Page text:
When the Rev. Jesse Jackson ran for the Democratic presidential nomination in 1984, he defined his constituency as a “rainbow coalition” of racial and ethnic minorities—blacks, browns, yellows, reds—as well as women. Few noted at the time that Jackson’s colorful coalition included everybody in America except for one group—white men. He would accept white women so long as they were willing to separate themselves politically from their husbands and fathers.
Jesse Jackson was ahead of his time. There was little indication in 1984 that white men felt particularly beleaguered by the reverend’s sly locution aimed at isolating them and implicitly identifying them as the enemy. Jackson lacked the political force to generate that kind of unease. But now, three decades later, white men do indeed feel beleaguered by a host of social, cultural and political trends that are transforming the country more rapidly and forcefully than it has ever experienced before. And this feeling is agitating American politics in ways that were not anticipated by most of the liberal elites, though they were entirely predictable.
This feeling of anxiety is particularly intense among working-class whites, which has some commentators scratching their heads. After all, they reason, these are people who should welcome big governmental programs aimed at providing largess for citizens such as themselves, at the expense of people who are richer than themselves. As New York Times reporter Eduardo Porter puts it, “What’s going on with working-class whites?”
Porter explored that question in a recent Times article entitled “Racial Identity, and Its Hostilities, Return to American Politics.” The piece manifests a fair amount of ignorance and a lot of underlying bias. In seeking answers to his question, he looks at the white working-class rather as an entomologist might inspect an insect under a microscope—such a fascinating specimen posing such a research challenge.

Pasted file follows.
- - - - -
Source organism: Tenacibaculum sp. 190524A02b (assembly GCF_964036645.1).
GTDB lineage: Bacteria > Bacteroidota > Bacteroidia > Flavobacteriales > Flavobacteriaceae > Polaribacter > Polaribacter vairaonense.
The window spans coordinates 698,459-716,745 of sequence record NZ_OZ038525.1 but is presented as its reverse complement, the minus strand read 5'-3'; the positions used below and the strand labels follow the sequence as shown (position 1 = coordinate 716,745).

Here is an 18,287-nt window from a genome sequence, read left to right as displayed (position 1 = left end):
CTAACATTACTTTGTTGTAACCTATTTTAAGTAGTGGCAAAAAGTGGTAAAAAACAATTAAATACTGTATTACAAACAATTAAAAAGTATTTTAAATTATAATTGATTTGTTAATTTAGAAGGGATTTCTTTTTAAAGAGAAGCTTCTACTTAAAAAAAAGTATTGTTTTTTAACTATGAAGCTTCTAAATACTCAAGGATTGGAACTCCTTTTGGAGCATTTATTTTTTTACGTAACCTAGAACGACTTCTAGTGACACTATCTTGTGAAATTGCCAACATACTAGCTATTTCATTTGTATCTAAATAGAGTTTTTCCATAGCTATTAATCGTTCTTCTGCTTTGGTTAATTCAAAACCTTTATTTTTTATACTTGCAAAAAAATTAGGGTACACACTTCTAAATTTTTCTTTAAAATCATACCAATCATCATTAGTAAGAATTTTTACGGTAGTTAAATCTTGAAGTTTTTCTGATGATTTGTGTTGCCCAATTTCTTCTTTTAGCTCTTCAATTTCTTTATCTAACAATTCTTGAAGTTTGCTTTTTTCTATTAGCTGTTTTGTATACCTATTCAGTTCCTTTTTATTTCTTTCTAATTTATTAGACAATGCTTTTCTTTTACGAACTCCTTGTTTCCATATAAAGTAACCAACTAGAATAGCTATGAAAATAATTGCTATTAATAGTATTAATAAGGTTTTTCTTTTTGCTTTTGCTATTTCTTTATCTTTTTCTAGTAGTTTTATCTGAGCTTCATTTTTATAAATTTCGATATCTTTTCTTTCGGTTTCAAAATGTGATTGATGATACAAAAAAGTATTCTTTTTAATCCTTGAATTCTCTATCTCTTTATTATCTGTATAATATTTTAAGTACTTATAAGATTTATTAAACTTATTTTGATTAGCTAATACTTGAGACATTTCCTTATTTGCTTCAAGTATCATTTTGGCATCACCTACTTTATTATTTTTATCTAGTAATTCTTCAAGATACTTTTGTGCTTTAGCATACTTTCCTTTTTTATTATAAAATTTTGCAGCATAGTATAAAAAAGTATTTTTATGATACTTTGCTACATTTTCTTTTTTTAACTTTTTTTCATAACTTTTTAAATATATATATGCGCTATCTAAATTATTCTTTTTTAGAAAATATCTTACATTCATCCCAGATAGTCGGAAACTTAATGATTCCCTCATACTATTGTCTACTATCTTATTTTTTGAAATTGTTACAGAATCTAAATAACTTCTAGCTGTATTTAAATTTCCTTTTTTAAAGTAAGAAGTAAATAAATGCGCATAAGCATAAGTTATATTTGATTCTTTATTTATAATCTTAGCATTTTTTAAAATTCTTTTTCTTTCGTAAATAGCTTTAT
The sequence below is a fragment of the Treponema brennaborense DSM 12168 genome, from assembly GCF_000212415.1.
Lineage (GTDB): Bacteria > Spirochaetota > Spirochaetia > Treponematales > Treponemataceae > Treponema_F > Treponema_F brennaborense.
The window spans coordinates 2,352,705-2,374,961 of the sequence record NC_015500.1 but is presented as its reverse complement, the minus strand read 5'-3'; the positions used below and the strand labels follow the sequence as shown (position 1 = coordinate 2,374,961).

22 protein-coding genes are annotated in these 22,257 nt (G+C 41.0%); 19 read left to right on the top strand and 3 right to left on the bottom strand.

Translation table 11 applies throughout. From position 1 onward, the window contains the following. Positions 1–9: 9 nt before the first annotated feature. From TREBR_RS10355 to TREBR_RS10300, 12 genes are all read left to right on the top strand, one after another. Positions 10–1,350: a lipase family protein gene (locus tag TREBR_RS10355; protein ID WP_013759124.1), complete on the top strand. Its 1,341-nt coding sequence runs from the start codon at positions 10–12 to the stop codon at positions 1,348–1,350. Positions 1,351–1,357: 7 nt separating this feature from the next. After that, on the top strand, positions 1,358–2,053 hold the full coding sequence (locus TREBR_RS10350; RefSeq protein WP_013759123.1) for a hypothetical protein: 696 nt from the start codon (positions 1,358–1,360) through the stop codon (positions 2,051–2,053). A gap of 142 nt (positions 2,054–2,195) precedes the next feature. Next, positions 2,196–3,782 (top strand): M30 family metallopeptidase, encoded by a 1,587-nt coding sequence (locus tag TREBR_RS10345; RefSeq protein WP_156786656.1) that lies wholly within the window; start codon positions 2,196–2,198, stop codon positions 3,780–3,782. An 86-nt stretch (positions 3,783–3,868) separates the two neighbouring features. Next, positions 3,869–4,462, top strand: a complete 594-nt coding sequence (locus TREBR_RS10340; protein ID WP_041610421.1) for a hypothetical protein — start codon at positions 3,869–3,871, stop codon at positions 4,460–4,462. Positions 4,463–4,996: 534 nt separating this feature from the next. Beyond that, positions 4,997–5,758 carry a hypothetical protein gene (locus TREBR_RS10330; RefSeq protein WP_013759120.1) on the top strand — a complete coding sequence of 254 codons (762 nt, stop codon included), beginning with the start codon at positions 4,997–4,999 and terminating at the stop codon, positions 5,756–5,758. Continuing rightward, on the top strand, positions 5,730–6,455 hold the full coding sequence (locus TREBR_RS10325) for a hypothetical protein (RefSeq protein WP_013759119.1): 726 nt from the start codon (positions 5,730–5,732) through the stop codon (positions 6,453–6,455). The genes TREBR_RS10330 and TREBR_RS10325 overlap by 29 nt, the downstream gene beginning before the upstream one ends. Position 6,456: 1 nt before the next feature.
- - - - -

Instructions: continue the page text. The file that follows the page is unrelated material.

His conclusion is that racial and ethnic animosity has grabbed these people and directed them toward embracing presidential candidates such as billionaire Donald Trump and Texas Senator Ted Cruz, both a far cry from the kinds of liberals that Porter apparently thinks would be the more appropriate recipients of working-class support.
Porter notes that President Obama and Vermont Senator Bernie Sanders have speculated that job and wage stagnation have contributed to blue-collar support for Trump and other conservative populists. But he finds this explanation “not quite satisfactory.” He’s more inclined to attribute white Americans’ support for Trump’s “xenophobic, anti-immigrant” message to anxiety over the loss of the country they lived in fifty years ago, when non-Hispanic whites made up more than 83 percent of the population compared to today’s 62 percent.